This sounds cool, but there’s something underwhelming about it all. Take for example, the dialog. Countless conversations consist of detective Dick Gumshoe – the series’ trusty-yet-inept detective – saying something that isn’t very bright, and everyone making fun of him.
I wonder how many times we’re supposed to enjoy that gag, performed the same way every time? What made Gumshoe more entertaining with Phoenix Wright at the protagonist’s seat is that he kept his comments to himself. Inner monologue allowed Wright to say funnier things, and we didn’t have to feel like we were kicking someone while they’re down.
The game also goes to painstaking lengths to feature cameos. Not all the cameos are bad, but some of them seem so absurdly contrived that I can’t help but wonder why they were there in the first place. For example, there’s a point in the final case of the game where Edgeworth is investigating a room for clues. After we’ve found all the clues we can find, the police bring in a trained dog to look for clues.
Somehow, the dog finds a clue in the fireplace of the room that we didn’t find – but we should have been able to. It was a large object that we could have easily been found in the fireplace had we used our eyes. Why have that scene, other than to have us think, “Hey! That’s Missile, the crime dog from the first game!”? Does bending over backwards for fan-service really reap such benefits that we should do it at the risk of making our protagonist look too inept to find an obvious object?
Overall, the main problem with the narrative is that there’s simply no mystery. There’s an awful lot of drama, which the series’ fans – sans myself – seem to enjoy. But, the mystery aspect is simply lacking. It’s usually extremely easy to figure out who the murderer is in each case, and sometimes, the killers themselves don’t even go to great lengths to hide it.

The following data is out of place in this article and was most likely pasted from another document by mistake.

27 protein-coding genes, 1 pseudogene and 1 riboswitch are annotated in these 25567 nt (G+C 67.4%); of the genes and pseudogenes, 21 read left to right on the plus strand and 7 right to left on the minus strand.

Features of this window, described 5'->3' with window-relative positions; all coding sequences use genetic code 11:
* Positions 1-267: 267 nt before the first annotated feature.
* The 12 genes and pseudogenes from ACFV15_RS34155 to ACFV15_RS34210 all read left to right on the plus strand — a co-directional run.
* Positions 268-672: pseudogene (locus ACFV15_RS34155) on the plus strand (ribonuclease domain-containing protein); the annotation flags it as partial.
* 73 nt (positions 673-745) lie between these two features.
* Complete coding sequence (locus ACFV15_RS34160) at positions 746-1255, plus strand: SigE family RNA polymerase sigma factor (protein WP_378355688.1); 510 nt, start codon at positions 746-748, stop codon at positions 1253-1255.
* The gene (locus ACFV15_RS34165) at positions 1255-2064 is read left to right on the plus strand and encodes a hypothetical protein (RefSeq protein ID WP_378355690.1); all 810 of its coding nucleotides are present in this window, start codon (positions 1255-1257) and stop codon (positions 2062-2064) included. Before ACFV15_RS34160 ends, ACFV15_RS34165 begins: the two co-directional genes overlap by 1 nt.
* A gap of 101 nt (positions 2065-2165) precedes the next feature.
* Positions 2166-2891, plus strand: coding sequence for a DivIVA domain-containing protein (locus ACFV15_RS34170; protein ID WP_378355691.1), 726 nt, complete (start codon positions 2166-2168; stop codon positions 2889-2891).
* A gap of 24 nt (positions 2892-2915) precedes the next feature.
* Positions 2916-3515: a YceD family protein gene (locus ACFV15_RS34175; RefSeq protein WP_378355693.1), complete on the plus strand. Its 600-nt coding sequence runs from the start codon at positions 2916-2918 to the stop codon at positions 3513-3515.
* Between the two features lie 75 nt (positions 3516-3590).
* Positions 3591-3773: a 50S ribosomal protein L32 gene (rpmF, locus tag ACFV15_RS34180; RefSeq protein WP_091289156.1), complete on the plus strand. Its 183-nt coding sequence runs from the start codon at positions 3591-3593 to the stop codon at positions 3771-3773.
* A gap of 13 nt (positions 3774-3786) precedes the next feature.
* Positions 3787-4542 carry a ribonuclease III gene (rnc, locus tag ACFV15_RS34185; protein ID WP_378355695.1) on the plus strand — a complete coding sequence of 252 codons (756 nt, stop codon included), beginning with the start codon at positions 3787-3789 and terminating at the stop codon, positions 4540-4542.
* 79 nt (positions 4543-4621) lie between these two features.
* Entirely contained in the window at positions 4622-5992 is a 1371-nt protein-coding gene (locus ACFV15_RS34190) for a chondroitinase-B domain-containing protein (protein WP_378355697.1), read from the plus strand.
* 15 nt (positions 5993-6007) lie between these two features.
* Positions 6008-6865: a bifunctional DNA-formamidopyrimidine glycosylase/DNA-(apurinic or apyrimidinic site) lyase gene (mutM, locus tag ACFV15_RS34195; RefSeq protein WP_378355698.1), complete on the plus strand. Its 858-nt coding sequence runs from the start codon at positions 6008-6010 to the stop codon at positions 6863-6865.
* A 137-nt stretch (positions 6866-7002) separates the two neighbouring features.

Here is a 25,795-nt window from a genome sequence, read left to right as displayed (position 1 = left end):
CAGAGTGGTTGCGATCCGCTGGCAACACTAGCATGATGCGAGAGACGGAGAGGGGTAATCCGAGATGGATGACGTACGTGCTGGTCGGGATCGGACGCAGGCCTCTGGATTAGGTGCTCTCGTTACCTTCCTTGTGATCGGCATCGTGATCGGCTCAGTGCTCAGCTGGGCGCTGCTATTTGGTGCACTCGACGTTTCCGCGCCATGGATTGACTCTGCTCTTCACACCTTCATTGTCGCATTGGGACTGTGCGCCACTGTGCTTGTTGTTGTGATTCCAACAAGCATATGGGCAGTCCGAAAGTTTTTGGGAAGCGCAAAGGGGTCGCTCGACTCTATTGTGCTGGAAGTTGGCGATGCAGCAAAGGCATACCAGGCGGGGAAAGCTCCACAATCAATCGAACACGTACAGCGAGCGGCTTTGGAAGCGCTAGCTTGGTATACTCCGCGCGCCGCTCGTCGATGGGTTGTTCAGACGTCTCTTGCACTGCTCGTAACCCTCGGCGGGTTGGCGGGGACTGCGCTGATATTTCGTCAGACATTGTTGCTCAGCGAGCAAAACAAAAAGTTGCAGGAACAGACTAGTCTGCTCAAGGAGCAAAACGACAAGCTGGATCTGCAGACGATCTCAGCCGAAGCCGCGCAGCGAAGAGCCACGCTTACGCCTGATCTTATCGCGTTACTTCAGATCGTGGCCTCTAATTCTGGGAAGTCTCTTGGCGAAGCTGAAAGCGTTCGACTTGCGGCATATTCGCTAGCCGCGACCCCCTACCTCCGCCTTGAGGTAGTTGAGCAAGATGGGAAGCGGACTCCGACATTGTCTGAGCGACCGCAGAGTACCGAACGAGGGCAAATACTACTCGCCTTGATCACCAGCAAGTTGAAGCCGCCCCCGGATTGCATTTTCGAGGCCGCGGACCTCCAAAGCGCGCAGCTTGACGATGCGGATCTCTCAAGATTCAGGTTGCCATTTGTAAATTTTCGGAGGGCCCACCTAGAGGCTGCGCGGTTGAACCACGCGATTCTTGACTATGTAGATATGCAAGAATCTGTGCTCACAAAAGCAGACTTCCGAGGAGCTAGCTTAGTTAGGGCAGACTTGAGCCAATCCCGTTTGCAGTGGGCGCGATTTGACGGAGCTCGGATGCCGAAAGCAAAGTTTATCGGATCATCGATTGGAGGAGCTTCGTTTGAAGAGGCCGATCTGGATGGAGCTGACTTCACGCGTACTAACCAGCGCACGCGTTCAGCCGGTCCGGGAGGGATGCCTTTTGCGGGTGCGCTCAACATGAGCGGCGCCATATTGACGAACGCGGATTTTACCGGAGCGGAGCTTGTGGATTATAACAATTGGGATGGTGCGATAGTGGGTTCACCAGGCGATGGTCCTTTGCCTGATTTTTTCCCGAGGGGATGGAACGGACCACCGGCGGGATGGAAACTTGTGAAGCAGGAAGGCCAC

So, instead of the cases being about determining the murderer, they’re more about tediously showing the killer all of the proof that they did it. It reminds me of a chess game where the winner is obviously determined several moves before the checkmate (as they usually are), making the remainder of the game nothing more than the formal process of going through the motions.
Ultimately, Ace Attorney Investigations: Miles Edgeworth just feels pointless. Think about it: all of the investigations we conduct in this game lead up to an arrest, followed by a trial. In the previous Ace Attorney games, we assume the role of an attorney just after the arrest was made.
In other words, these types of investigations all must have taken place preceding the investigations that Phoenix Wright conducts to prepare for the trials – you know, the ones where Phoenix finds all the defendants innocent. It made me wonder, “Is some attorney just going to find all these killers that I arrested innocent in a court of law?” Which investigation is the real exercise in futility: the one leading up to the arrest, or the one following the arrest? I think I know the answer.
The third person presentation of the game is nice. On the other hand, this is probably the most mundane narrative of any game in the series.
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The gameplay is about what you'd expect from the Ace Attorney games, just wrapped in a less-interesting package.
Popular composer Noriyuki Iwadare spearheads this soundtrack with many interesting tunes.
There's technically no reason to play the cases again after completing them, but it's usually fun to replay them later to pick up on the subtleties.
Ace Attorney Investigations is a mystery novel with no suspense. It's indicative of an identity crisis, wherein the series started out as a murder mystery, but now caters to fans who had more fun with the inane drama. The creators of the Ace Attorney series need to sit down, figure out what they want out of the series, and do it.